As recently as 2006, when we arrived on the scene, to see a bowl with money in it at the albergue door with a message saying, "Take whatever you need, leave whatever you can," was not uncommon.
The bulk of albergues (also known as refugios) worked on a "donativo" basis - that is pilgrims would leave whatever contribution they could, or wanted to.
Which might be nothing.

But The Camino is becoming a victim of its own success. The number of participants (those who earn a "Compostela" at least ) has risen from 100,377 in 2006, to 183,877 in 2011.
The number of albergues and hostels catering to them has also zoomed up. Competition is sometimes fierce and occasionally vicious.

And the donativo ideal, overwhelmed by freeloaders and rising overhead costs, is a dead duck.

Spain is in crisis. The Camino is in crisis.

And possibly the reasons are not dissimilar. When we arrived in Spain, the European Union-driven economy was going gangbusters. Vast blocks of apartments and endless rows of terraced houses appeared apparently overnight, like the mushrooms in the few still-adjoining meadows.
This, even in places where the local population was already dwindling fast. Everyone thought the progress would never end, the money would always flow free. But wages were low, no one could afford the high-priced houses. Banks reined in the free funding, the developers went bust, then the banks went bust, too. Those new buildings stand empty now, their prices still well out of reach of the Spanish populace. One-fourth of the workers are unemployed. They´re saddled now with the debts of the banks that started the whole mess.

A different scenario, certainly, from the rapidly rising numbers on The Camino. But the reality in both cases was the unreality.

Yes, The Camino is not -  or is supposed not to be - about money.

Very few people open albergues with the intention of becoming rich.
But an extraordinarily large percentage of them seem to believe The Camino operates on much kinder and more forgiving standards than those of the rest of Planet Earth -- or Spain, for that matter.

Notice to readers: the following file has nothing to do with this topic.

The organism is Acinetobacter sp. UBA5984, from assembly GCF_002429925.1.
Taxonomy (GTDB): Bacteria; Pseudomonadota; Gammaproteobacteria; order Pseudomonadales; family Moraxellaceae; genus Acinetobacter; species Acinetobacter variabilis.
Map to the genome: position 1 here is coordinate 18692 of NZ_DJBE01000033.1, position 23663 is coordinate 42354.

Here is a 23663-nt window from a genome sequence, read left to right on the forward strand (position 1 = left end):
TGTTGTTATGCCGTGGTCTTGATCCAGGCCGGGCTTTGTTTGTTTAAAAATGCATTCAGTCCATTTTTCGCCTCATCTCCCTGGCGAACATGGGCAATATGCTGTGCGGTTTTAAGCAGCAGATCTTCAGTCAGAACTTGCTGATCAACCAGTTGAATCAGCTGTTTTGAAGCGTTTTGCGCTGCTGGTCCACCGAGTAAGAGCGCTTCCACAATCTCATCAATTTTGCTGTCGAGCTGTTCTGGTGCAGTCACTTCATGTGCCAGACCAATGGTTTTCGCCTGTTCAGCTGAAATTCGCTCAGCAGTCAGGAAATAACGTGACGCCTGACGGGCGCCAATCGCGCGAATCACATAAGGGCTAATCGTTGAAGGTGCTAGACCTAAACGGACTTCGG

And this is patently not so. A mortgage is a mortgage is a mortgage. Still, starry-eyed former pilgrims optimistically open albergues and guest houses and hostels, believing that God, or divine providence, or St. James will continue providing ever-growing numbers of well-off pilgrims to offset the cost of the regulation fire alarms, expensive emergency staircases, and stainless-steel kitchens.

Do any of them do any math before embarking on quixotic ventures involving "pilgrims"? Any more than they would buying a shiny new suburban villa?

The Camino, is for us, at least, a fine place to live: peaceful, endlessly interesting and often downright inspiring. And we have never regretted our own move here.
We were lucky, or smart. We paid cash for a beat-up mud farm in a dying town, instead of an overpriced suburban crackerbox with an expensive mortgage.
We don't rely on The Camino for a living.
And we never will. Please God. Or providence. Or St. James.


Friday, 23 November 2012

Prudence rules, or should do

As you can see, this was written and posted yesterday, after a Thanksgiving lunch for  seven people: an Italian, a German lady, a Frenchwoman, a Spaniard, a Brit (me) and two Americans, Reb being one.
Spanish the lingua franca.
Goodness! What a trying day Thanksgiving is turning out to be! First a lot of hoo-ha about trolls, then the above – and then yet another story from Pope Benedict claiming that Jesus wasn’t born on his birthday after all:

… All this on top of revelations that accounts of his (Jesus's) minute Mother-to-be wowing the assembled slippered pantaloons in the Temple with her reasoned argument for advocating skepticism regarding the metaphysical content of Logical Positivism, or whatever – were probably all made up by journalists.
What is the world coming to? is fast becoming Toad’s mantra.
And a lot of it is Pope Benedict’s doing.
The bit about the animals in the manger was particularly upsetting, as that seemed the most believable part of the story. If it was a manger, it was bound to have animals in it. Surely?

To be sure, none of thes above notions is essential belief for a Catholic. But they tend to come mixed in with other ideas that are considered essential.
To me, the idea that there were animals present at the birth of Christ is no more fanciful than, say, that God consists of three persons in one.
One what?
Simple Prudence suggests a certain amount of reserve concerning it all. (But then, she would.)

One of these days I'll get back to A Day In The Life Of Me. As soon as I can. Bit busy living, just now.

Tuesday, 20 November 2012

A Question of Upbringing?

Found this very interesting:

1; Because it seems, in some respects at least, to relate to what we might call the "ethos" of Catholicism Pure & Simple (see right) notably a yearning for the Nostalgia of Things Effectively Past.